Africa: Presidential Term Limits Popular With Voters - Survey

A Nigerian goes to the polls.
1 June 2015

Cape Town — A survey of public opinion in 34 African countries shows that nearly three in every four Africans want their president to serve no more than two terms in office.

An analysis by Afrobarometer of its most recent country surveys shows that in only one of the 34 - Algeria - does support for term limits fall below 50 percent (44 percent).

Some of the strongest support for term limits comes from the citizens of countries whose leaders have spent decades in power, or where presidents or their supporters have raised the possibility of extending their terms.

Nine in 10 Beninois - the highest proportion of respondents in any country - want term limits in their country to remain, “making it all the more surprising that President Yayi Boni is reportedly contemplating removing them,” says Afrobarometer. Boni is nearing the end of his second term, having ruled since 2006.

In Uganda, where President Yoweri Museveni has ruled for nearly 30 years without term limits, 85 percent of citizens want them. In Togo, where they were removed in 2002, the same proportion said last year they wanted them (yet elected President Faure Gnassingbe to a third term in April this year).

With no sign of President Robert Mugabe stepping down after 35 years in power, 74 percent of Zimbabweans want to see term limits. Support for limits runs at 64 percent in Burkina Faso, where popular protests forced Blaise Compaoré to step down last year.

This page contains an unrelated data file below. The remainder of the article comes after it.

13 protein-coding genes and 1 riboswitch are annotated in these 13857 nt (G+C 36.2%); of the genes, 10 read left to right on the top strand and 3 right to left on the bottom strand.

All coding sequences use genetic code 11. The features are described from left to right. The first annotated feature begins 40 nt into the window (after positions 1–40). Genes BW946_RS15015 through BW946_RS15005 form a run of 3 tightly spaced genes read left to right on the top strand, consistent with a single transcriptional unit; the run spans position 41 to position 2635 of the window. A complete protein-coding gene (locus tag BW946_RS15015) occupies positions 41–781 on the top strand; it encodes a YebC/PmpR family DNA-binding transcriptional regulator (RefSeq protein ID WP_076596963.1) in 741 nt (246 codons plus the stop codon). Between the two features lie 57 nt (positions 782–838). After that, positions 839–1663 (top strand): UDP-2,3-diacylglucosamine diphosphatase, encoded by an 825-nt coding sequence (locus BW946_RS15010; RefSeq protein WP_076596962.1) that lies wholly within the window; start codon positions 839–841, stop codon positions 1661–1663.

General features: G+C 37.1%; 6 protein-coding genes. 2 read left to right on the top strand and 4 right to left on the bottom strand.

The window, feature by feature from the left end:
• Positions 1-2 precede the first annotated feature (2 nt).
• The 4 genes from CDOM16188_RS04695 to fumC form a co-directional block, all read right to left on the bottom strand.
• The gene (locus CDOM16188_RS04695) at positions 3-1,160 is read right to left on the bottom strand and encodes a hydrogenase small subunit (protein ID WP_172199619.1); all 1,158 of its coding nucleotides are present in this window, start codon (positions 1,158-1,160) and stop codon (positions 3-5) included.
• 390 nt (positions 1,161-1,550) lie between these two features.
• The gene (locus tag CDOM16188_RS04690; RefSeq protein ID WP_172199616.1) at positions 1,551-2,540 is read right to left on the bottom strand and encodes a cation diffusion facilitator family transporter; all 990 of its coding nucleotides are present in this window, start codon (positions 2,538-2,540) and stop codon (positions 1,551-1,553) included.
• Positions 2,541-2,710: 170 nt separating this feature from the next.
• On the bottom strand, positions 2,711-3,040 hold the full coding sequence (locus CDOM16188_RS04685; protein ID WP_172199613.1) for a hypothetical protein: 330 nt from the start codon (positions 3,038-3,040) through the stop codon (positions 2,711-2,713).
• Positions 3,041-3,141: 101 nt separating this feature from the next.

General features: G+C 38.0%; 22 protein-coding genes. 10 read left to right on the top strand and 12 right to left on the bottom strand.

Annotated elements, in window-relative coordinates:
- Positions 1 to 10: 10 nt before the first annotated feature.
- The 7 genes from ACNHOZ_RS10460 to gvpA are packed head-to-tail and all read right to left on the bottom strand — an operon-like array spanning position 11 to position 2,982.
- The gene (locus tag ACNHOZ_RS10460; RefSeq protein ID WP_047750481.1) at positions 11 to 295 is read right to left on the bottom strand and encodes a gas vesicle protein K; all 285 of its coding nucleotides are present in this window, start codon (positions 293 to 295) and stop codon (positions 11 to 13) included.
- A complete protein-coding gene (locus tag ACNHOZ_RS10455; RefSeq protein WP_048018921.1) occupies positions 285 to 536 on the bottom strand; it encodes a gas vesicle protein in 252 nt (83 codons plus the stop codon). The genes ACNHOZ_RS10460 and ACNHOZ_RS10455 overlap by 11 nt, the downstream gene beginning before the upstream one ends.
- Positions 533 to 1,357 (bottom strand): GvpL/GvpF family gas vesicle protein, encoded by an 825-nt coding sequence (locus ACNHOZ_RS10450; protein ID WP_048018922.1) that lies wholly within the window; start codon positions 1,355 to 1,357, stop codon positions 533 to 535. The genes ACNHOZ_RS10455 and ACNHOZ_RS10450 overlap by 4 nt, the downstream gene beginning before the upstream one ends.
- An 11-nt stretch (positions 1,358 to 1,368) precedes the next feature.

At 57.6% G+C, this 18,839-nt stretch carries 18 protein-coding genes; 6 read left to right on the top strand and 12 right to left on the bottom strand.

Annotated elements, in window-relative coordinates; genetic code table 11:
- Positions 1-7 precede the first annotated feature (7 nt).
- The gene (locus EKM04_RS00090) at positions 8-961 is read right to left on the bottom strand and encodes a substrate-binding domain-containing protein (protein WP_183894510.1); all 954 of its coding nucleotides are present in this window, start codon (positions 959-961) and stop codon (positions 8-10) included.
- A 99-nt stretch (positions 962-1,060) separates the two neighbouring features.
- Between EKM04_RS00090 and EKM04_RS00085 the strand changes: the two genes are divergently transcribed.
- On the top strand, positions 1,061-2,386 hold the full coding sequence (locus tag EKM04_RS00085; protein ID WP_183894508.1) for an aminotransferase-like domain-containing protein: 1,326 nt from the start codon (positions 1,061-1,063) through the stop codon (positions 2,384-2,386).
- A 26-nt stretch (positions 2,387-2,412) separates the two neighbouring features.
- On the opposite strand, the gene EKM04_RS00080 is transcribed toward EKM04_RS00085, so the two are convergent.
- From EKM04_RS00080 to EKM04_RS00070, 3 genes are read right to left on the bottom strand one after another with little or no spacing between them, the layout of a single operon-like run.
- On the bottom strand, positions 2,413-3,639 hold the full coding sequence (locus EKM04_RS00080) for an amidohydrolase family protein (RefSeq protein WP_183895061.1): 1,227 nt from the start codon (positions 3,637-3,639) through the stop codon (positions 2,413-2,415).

In Burundi - where President Pierre Nkurunziza's determination this year to stand for a third term has generated protest, a failed coup and the opposition of regional leaders and the African Union - support for term limits rose from 51 percent in 2012 to 62 percent last year.

The survey did not cover Rwanda and the Democratic Republic of Congo, two countries which have term limits but where supporters of presidents Paul Kagame and Joseph Kabila have said they want them to stay in office.

Support for limits in other countries ranged from 84 in Egypt to 83 percent in Kenya and Liberia, 80 percent in Ghana, 78 percent in Nigeria, 77 percent in Senegal, to 68 percent in South Africa.

Afrobarometer noted that the popularity of term limits soared in the democratic transitions of the 1990s. The decade began with only six countries having them, but of 64 constitutions adopted or amended in the 20 years which followed, 49 included limits.

But leaders have continued to resist them, and since 1998 nearly 30 countries have considered removing them, Afrobarometer said. In Eritrea they exist but are ignored.

“Although constitutions are meant to embody the aspirations of entire nations,” its report added, “the high level of support for term limits in countries that do not have these rules shows the chasm that exists between popular wishes and constitutional reality.”

Read the full Afrobarometer report here >>

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